|West Fork Reflections, 9x12 oil|
Should I sign it as "Michael Chesley Johnson" or "Mac Braxton"?
I plan to change my name for plein air painting events, starting in 2016. After reading the below, please feel free to share your opinion. Is it a good idea, or isn't it? Why or why not?
There are 30,192 men with the name "Michael Johnson" in the United States. (My wife's name, on the other hand, is shared by only 18 women.) Such a common name as mine has caused a number of problems over the years. Back when I was writing fiction, my byline was sometimes erroneously given as "Michael Jordan" or "Michael Jackson." As a painter, I found that sometimes people did get the name right, but got the wrong Michael Johnson.
One day, the BBC called me up asking if I would give permission to use one of my paintings in a film they were shooting over in the UK. When they described it to me—a western with horses and cowboys, subjects which I've never painted—I sadly realized it wasn't mine. But it had my name signed to it: "Michael Johnson." Over the years, galleries, collectors and yard sale browsers have asked me to value other cowboy art painted by that Michael Johnson, thinking the work was mine. (I assume it's the same person, anyway; but who really knows, with the name being so common?) I finally found out a little about him in old newspaper article on an old website, but I couldn't find out much more.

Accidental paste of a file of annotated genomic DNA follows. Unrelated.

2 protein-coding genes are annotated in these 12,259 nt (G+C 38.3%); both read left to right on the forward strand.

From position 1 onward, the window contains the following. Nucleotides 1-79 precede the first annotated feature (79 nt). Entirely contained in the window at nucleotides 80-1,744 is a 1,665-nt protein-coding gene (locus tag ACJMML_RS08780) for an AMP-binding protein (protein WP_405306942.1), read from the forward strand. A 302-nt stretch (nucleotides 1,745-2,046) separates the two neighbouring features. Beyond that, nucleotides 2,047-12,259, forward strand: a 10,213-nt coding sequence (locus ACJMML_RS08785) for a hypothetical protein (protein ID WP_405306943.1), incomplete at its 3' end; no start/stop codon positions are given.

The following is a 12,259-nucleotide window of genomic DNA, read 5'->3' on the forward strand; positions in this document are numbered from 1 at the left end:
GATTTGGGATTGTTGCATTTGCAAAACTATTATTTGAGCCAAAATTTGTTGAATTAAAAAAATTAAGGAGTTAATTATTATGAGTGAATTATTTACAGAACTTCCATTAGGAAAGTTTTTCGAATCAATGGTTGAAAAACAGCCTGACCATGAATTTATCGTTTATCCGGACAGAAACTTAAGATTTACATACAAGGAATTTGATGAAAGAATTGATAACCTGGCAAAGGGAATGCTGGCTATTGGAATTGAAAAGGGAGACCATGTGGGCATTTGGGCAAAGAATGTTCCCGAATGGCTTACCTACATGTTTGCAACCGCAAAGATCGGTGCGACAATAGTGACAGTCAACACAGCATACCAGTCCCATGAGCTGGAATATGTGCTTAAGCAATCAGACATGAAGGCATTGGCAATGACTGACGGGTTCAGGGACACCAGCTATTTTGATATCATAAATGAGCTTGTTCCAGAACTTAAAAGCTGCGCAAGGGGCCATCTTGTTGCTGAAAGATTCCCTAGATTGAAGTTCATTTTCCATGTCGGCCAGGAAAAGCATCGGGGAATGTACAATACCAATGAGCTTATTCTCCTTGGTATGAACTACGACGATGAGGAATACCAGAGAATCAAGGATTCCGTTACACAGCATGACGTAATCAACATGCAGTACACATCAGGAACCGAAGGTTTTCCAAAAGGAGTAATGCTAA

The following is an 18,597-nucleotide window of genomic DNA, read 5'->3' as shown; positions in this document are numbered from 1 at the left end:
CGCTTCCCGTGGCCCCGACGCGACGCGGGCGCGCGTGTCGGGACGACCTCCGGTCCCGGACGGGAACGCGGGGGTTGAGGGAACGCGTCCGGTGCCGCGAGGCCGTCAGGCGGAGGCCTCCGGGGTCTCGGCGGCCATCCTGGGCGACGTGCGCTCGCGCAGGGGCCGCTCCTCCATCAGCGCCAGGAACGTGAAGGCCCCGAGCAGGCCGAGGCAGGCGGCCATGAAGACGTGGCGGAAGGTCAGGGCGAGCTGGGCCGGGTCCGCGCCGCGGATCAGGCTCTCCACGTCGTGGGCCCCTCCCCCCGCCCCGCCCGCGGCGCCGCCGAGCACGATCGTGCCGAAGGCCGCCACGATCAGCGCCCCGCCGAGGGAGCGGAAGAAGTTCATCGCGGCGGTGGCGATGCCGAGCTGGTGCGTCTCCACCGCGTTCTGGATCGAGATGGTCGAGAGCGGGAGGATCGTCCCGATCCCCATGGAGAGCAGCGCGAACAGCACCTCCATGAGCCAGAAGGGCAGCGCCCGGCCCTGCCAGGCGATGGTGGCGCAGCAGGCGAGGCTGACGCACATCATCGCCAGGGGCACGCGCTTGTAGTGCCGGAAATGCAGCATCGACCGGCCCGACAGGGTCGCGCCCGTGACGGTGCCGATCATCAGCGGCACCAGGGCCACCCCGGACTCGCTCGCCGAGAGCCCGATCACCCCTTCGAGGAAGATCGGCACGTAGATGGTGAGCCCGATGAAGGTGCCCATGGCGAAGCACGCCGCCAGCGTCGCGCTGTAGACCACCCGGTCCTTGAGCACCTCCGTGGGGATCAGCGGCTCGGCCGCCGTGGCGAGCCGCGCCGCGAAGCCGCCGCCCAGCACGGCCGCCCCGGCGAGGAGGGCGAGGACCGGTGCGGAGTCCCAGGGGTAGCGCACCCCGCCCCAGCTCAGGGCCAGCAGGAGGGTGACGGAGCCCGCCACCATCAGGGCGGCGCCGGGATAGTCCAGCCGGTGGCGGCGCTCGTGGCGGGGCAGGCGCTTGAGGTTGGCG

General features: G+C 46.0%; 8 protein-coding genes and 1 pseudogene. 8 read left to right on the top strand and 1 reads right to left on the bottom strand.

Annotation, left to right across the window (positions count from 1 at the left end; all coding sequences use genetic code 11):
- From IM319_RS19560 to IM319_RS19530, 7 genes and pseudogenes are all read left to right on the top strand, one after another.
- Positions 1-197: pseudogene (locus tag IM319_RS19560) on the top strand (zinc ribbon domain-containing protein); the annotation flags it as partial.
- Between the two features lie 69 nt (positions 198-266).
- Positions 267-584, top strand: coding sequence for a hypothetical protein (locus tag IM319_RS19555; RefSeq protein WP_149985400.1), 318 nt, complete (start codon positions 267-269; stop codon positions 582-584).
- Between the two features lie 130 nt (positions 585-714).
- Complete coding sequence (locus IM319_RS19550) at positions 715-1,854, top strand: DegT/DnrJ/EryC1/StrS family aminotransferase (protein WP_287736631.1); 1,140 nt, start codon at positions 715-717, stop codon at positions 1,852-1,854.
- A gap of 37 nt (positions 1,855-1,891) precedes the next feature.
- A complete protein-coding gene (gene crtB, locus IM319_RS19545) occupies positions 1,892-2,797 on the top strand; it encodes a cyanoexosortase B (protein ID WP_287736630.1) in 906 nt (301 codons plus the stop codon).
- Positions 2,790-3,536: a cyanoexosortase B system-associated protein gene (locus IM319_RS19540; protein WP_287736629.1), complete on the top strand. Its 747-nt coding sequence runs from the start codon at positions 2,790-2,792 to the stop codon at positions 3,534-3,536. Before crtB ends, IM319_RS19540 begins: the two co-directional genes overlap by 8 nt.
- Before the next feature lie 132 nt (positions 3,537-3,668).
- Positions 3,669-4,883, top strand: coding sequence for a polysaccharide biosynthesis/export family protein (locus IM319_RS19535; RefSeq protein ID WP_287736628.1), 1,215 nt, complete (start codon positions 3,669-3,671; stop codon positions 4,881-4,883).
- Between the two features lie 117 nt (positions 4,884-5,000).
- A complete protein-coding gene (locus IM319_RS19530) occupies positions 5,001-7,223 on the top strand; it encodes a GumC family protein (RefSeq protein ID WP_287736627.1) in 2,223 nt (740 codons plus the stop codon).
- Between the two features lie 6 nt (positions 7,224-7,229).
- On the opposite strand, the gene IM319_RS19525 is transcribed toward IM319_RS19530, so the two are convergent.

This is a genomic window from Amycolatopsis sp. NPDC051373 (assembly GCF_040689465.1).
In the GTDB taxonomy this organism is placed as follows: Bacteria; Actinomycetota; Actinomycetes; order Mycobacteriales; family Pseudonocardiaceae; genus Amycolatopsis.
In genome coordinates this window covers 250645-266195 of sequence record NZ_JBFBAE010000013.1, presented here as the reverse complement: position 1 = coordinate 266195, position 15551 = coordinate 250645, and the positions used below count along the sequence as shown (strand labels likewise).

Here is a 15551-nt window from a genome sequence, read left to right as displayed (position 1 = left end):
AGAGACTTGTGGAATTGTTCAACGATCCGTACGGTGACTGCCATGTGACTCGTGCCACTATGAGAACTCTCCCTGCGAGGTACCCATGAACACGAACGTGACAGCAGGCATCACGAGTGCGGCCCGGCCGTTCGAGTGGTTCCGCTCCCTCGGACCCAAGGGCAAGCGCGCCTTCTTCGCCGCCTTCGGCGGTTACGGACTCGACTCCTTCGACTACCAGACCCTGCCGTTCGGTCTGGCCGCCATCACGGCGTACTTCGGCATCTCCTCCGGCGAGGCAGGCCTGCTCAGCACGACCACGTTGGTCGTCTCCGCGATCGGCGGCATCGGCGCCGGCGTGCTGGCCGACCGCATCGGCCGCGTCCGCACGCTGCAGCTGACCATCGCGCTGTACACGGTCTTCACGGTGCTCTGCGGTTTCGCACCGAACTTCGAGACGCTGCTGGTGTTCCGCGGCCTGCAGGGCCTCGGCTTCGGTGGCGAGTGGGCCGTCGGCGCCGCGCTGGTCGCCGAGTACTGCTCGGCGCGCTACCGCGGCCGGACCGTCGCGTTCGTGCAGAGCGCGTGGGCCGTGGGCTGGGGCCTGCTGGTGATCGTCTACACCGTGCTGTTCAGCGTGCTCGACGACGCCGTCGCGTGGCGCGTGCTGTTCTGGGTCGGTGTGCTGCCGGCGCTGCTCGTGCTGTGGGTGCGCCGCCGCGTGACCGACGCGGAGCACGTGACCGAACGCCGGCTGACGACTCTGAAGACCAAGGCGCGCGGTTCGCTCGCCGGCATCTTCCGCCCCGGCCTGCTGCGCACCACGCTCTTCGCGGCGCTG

My wife suggested that I make my name less common by using my middle name. So, I became "Michael Chesley Johnson". Even so, the middle name has been misspelled as "Chelsey," among other variants. Another problem is that the name is long—21 letters, not including spaces. This causes problems for plein air painting event organizers. Often, because my name is the longest of all the invited artists, they want to shorten it for advertising. I've seen "Michael C. Johnson" and "M.C. Johnson." They seem to have a hard time understanding that "Michael Chesley Johnson" is my brand. Also, Twitter and other social media platforms don't allow such lengths for user names.
I'm beginning to think that many of these problems could be solved with a shorter, less common name. Digging into my family tree, I've come up with one that fits the bill.
Meet Mac Braxton. I've already started signing studio paintings with this name. Starting in 2016, anywhere I appear as an artist, such as at plein air painting events, I'm planning to be Mac. (I'm delaying on this because some festivals have already started advertising with my old name.) I think the name is snappier, easy to remember, and according to my research, there aren't any other Mac Braxtons in the U.S.
Of course, there is work ahead of me to replace the old Michael Chesley Johnson. You can imagine the issues: websites and advertising need changing, plein air festival organizers need to be told, professional organizations need to be notified, signature memberships changed, and so on. But, in the long run, I think it'll be worth it. And I'll probably wish I'd done it 20 years ago.
But before I go down this path, I'm curious to know your thoughts. Will changing my name change my game?